4 Different keyboards

It's the Torch's fault. Well, I suppose it's originally the Storm's fault, but I'm getting ahead of myself. I've had some difficulty in actually using the PlayBook's keyboard. I can see all the keys without problem; it's pressing them in the right order that's the trouble. When I type with a full computer keyboard, I don't really think about the individual letters I'm using to craft these words. I taught myself to type when I was 8 (Mavis Beacon rules!); I've been typing without looking for years.

Even typing on the BlackBerry smartphone's keyboard, I can just about type by touch alone. I, like many of you, have trained myself on using the BlackBerry's keyboard very quickly. The keyboard and the operating system work hand-in-hand to make this as easy as possible. Auto-text and word substitution on your BlackBerry can become your best friend. Youre becomes you're without a thought. Double-space after a word to insert a period and automatically capitalize the next letter. In fact, that one typing shortcut is probably the most used on your smartphone. How many of you have double-spaced on your home computer and were then momentarily confused when the period didn‘t show up?

Then there's the virtual keyboard on the Torch which is ultimately the descendant of the keyboard on the Storm devices. Apparently, I am an oddity in the BlackBerry world; I use and like the virtual keyboard on the Torch. Though many people don't seem to believe me, the secret is to trust the keyboard. I don't have to touch all the right keys to type what I want; in fact, frequently I don‘t. The operating system is clever enough to guess at what I meant to type; the OS knows I wanted to type "CrackBerry" when my thumbs actually spell "Ctsclberrh."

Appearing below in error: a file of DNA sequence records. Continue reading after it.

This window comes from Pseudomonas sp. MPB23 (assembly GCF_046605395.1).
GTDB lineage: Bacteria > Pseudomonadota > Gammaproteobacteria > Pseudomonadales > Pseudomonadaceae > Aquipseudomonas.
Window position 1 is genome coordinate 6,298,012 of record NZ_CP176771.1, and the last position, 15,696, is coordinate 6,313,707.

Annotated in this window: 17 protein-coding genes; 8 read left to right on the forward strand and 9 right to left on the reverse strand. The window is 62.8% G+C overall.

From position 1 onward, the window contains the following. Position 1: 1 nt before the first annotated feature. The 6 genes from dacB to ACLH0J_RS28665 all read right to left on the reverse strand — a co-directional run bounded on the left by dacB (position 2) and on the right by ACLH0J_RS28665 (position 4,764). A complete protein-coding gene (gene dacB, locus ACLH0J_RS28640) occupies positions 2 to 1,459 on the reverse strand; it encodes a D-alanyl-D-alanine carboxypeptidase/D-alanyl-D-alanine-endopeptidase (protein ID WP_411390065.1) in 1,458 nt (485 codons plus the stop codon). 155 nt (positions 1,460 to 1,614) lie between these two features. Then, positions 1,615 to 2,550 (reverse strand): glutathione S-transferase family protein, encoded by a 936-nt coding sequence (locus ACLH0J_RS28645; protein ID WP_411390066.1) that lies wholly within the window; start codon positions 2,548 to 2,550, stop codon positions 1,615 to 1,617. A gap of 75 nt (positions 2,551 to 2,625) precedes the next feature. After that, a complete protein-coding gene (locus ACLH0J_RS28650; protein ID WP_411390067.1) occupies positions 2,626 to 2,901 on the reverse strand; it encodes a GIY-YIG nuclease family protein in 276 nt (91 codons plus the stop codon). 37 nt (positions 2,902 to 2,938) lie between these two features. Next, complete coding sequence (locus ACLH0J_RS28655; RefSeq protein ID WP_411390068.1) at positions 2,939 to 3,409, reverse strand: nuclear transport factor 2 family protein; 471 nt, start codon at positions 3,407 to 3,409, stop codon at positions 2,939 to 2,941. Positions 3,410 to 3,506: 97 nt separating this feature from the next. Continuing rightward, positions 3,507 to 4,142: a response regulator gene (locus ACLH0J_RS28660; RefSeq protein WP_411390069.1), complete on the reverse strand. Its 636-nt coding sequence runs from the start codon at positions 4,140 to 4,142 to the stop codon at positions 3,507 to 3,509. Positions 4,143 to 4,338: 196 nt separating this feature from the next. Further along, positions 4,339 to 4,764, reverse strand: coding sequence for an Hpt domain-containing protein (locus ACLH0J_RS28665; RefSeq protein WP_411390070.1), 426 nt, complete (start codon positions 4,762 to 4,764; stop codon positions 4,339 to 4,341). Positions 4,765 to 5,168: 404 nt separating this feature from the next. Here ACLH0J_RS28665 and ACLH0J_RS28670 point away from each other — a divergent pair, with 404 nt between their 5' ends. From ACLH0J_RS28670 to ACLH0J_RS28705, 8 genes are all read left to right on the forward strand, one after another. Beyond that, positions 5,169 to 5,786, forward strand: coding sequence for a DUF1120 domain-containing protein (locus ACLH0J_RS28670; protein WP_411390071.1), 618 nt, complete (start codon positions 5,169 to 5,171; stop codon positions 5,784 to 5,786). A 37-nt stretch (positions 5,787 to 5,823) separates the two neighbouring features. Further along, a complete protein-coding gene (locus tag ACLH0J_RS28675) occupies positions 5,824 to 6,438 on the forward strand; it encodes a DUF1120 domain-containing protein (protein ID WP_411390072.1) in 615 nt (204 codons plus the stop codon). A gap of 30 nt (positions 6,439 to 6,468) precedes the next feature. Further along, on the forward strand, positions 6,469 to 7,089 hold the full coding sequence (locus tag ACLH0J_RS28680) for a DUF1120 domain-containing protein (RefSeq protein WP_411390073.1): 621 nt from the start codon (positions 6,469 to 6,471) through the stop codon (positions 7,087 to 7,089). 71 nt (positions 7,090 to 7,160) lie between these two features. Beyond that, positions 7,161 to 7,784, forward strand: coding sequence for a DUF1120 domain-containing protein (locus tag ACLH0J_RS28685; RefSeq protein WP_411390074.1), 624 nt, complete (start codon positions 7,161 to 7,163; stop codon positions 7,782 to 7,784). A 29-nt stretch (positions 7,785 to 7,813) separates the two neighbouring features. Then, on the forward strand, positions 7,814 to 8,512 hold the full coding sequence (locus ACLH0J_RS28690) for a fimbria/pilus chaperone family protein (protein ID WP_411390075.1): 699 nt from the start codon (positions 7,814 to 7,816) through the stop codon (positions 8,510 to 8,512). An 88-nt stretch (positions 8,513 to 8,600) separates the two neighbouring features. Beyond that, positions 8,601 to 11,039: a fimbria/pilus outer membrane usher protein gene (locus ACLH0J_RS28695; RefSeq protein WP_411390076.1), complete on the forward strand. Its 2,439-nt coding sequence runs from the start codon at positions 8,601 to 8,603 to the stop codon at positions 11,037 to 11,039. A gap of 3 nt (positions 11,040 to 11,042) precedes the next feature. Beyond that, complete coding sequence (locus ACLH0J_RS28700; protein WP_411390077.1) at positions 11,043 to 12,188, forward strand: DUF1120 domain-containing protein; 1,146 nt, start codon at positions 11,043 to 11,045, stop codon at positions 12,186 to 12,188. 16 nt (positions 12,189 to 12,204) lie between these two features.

That brings us to the virtual keyboard on the BlackBerry PlayBook.

The ol' keyboard switcharoo 

The PlayBook's keyboard features none of these enhancements. Considering just how important the keyboard is to life on a BlackBerry, the virtual one on the PlayBook leaves something to be desired. BlackBerry users have a difficult time with the Caps and Numbers/Symbols on the PlayBook's keyboard because the two keys are reversed on the smartphone keyboard. We have trained ourselves that Caps is down and numbers to the side. Not true on the PlayBook.

It all comes down to this. I have a BlackBerry Torch and a BlackBerry PlayBook. Depending on whether I use the physical or virtual keyboard on the Torch or the keyboard on the PlayBook, I have to adapt how I type on the three different keyboards. Where my typing on the Torch is automatically corrected for me and I can type without thinking, I have a great deal of trouble typing precisely on the PlayBook. I have to consider which virtual keyboard I'm using: sometimes caps lock is down, other times it's to the side.  

CrackBerry and RIM 

We're pretty sure at least a couple people at Research In Motion read our little blog (Hi, Douglas!), so please consider this a bit of friendly constructive criticism. Arguably, the keyboard is the most important part of a BlackBerry. Through it, a mobile internet device becomes a mobile communications hub. Countless hours of design and contemplation have gone in to the BlackBerry keyboard. Mike Lazaridis' white paper "Success Lies in Paradox" explored the efficient use of tiny keyboards, ultimately leading to the very first BlackBerry devices. Auto-text and word substitution on BlackBerry smartphones are best in class. You'll never see a website devoted to correction failures on a BlackBerry.

All I'm saying is that it's time for the PlayBook's keyboard to feel some of that love, devotion, and attention.